• I am always in search of novels that understand and articulate precisely what it feels like to be a human being.
  • Lay the novel alongside film and its specialness becomes obvious. Film promises everything. Ancient Rome, dinosaurs, talking dogs, car chases, sex, Mars, vampires… Such a boundless cornucopia that we forget what it can’t do. It can’t do smell or taste or texture. It can’t tell us what is is like to inhabit a human body. Its eyes are always open. It fails to understand the importance of the things we don’t notice. It can’t show those long stretches of time when we are seeing nothing at all, just drifting in our own minds.
  • The sense of being inside looking out, of seeing a world that belongs to everyone, but is nevertheless yours alone. It is this uncrossable gulf between me and not-me, between my private experience and yours, which lies at the heart of being human and which no other medium can touch, and this border is where the novel lives and moves and has its being.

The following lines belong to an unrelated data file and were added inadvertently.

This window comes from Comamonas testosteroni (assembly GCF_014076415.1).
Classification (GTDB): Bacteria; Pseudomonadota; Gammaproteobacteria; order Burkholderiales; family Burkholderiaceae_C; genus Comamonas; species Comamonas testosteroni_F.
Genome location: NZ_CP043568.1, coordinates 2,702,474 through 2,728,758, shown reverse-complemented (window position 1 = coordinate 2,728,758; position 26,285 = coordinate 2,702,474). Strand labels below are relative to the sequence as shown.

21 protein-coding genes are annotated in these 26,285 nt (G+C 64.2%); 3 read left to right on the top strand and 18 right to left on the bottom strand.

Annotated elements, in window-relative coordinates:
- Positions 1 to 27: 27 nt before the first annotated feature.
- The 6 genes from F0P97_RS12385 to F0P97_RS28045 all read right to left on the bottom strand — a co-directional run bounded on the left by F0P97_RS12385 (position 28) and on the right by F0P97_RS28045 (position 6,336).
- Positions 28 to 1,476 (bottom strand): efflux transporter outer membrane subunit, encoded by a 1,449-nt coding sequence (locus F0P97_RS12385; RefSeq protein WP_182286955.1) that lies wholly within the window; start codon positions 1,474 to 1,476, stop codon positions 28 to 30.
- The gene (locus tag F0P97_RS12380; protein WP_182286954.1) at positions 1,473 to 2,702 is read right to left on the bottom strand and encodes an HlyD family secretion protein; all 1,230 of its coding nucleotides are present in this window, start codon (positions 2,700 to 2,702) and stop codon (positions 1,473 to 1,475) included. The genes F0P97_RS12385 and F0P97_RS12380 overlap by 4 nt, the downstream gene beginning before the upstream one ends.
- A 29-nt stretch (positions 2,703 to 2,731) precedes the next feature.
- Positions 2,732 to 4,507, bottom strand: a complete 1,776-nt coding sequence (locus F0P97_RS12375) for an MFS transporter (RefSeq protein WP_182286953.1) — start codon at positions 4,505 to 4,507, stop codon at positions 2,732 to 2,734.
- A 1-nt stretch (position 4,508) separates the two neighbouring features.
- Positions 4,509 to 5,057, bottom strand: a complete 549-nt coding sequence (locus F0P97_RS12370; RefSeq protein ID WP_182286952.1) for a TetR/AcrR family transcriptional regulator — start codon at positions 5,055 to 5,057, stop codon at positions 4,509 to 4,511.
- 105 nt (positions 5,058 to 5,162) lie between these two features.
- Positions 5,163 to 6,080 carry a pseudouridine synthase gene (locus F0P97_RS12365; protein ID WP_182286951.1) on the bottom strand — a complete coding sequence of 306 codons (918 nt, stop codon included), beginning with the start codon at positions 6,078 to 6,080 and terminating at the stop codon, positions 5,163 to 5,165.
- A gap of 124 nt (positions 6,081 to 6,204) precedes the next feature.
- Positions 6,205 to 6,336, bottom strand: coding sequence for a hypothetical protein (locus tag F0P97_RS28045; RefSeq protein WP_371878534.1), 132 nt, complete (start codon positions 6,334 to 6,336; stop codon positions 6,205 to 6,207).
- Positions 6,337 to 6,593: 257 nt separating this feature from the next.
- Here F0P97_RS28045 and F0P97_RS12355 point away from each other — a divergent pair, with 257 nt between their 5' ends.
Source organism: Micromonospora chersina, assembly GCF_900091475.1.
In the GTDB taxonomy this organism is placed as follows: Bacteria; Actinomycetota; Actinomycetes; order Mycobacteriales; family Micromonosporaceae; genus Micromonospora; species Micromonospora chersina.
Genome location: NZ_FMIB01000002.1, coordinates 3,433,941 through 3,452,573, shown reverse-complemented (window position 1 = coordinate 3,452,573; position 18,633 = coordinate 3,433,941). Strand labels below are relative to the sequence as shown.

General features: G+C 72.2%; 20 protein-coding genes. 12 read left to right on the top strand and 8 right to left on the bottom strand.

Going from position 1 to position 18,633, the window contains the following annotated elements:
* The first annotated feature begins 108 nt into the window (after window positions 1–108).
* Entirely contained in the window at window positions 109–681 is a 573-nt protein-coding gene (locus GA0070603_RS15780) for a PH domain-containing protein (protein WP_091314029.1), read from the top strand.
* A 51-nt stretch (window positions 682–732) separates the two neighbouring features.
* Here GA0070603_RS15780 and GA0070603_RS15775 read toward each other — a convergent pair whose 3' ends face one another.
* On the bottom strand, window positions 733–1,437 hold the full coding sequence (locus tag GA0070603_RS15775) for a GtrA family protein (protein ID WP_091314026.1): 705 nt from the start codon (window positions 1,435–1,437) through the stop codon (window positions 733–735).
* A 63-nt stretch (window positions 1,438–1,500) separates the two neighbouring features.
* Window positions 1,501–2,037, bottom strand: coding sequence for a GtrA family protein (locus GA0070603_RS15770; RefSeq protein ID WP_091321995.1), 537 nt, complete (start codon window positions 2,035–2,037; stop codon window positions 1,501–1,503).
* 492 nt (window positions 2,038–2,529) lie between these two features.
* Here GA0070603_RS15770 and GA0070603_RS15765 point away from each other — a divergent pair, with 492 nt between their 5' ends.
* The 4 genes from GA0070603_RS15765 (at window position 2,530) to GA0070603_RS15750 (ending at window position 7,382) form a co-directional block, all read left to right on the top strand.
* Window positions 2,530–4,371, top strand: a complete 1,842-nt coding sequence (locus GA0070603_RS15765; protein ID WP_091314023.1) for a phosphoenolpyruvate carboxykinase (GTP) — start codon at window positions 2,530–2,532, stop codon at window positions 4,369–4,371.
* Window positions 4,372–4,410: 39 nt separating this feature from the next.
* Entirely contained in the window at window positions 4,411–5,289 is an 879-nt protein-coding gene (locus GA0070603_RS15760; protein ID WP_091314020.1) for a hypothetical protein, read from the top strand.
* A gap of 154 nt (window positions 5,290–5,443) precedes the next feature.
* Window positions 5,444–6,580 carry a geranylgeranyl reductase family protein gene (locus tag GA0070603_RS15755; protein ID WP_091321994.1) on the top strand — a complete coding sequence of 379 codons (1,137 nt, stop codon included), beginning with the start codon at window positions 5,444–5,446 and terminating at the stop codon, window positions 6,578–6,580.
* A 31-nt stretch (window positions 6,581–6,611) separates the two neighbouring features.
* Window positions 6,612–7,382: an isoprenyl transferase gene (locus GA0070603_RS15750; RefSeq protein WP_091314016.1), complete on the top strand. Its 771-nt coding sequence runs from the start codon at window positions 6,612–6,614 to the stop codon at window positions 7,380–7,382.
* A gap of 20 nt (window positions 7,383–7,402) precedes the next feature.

• Talking about reading as the cause of anything is to get things back to front. Reading is primarily a symptom. Of a healthy imagination, of our interest in this and other worlds, of our ability to be still and quiet, of our ability to dream during daylight.
  • If we want more people to enjoy better books, whatever that means, we should concentrate on the things that prevent people reading. Poverty, poor literacy, library closures, feelings of cultural exclusion. Alleviate any of these problems and reading will blossom. These are real threats, not technology, not the pervasive and risking fear that readers are being tempted else where by the shallow pleasures of Britain’s got talent.
  • Novel is just the right words in the right order.